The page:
Thursday, April 26, 2012

Maryland Needs a Full-Time Legislature

As fallout from the Great Annapolis Meltdown of 2012 continues to reverberate word comes that the most likely solution to the Tax Increases/Casino Gambling impasse will be to have two special sessions of the General Assembly. The first special session will take place in May and will deal only with the issue of tax increases so as to avoid the $500 million in spending cuts contained in the "Doomsday Budget." The second special session would likely be called in August and would focus on gaming.

Commenting on the possibility of two special sessions a mere two months apart Governor O'Malley said: “I think that both issues deserve a hearing and some resolution... What made this session very disappointing and frustrating by the end was considering both of those issues at the same time.”

In other words, the General Assembly attempted to walk and chew gum at the same time and wound up falling face down with its bubblicious stuck to the sidewalk.

The catastrophe that was the end of the 2012 legislative session inflicted serious damage on the reputations of the state, the Assembly, Governor O'Malley, Speaker Mike Busch, and especially Senate President Mike Miller. Calling two special session to "resolve" the issues of taxes and gaming will do nothing to restore those reputations. Quite the contrary, the possibility of two sessions raises serious questions about the judgement of those managing the Free State.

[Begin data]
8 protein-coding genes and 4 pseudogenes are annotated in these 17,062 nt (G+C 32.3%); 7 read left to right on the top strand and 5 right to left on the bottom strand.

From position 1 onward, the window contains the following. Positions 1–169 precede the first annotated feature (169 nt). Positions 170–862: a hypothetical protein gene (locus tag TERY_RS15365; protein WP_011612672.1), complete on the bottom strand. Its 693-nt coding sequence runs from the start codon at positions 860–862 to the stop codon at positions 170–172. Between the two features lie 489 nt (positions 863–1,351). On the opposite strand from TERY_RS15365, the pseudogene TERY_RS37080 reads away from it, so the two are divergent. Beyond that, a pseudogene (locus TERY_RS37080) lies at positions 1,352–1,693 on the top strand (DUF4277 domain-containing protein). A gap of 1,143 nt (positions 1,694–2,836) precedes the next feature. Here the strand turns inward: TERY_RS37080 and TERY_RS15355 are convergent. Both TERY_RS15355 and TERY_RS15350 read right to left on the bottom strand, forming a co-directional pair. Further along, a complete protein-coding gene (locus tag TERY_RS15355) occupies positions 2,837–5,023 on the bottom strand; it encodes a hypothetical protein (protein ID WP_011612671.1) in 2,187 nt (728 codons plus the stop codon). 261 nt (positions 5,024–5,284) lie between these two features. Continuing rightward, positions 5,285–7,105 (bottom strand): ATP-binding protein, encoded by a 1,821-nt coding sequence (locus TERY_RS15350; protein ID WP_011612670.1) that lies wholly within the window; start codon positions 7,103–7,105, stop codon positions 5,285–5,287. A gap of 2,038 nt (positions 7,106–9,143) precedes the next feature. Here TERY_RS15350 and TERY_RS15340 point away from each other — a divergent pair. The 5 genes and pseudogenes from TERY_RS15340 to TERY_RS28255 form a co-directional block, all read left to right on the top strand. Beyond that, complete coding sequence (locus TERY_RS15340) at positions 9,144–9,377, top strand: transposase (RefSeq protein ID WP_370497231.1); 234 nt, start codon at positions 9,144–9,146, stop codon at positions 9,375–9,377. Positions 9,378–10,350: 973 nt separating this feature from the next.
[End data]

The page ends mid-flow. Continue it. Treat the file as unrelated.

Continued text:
Not only could the Assembly not manage to walk and chew gum during the 90 day session with its clearly defined and constitutionally prescribed timeline, the Assembly is apparently so incompetent as a body that it cannot be trusted to deal with more than one issue during a special session - that's the message being sent.

In reality, what all of this makes abundantly clear is that Maryland needs to abandon its antiquated part-time legislature and adopt a full-time Assembly.

Yes, you read that correctly. I realize that in the face of the Great Meltdown it may seem counter-intuitive to call for a full-time legislature. Perhaps it sounds like a recipe for multiplying the failings of the current Assembly - but hear me out.

Every year the General Assembly convenes in January and embarks on a hectic 90 day legislative marathon that ends in early April. Every year there are hundreds of bills left unpassed and dozens of issues left unaddressed as the constraints of the 90 day session force everything into a position secondary to the budget. For 90 days, the voices of every day Marylanders are drowned out by a horde of lobbyists camped out in Annapolis

The Assembly has made similar adjustments in the past. In 1948 the Assembly passed a constitutional amendment requiring an annual session and the length alternated annually between 30 and 90 days. In 1964 the annual sessions were set at 70 days and then in 1970 the current 90 day session was adopted.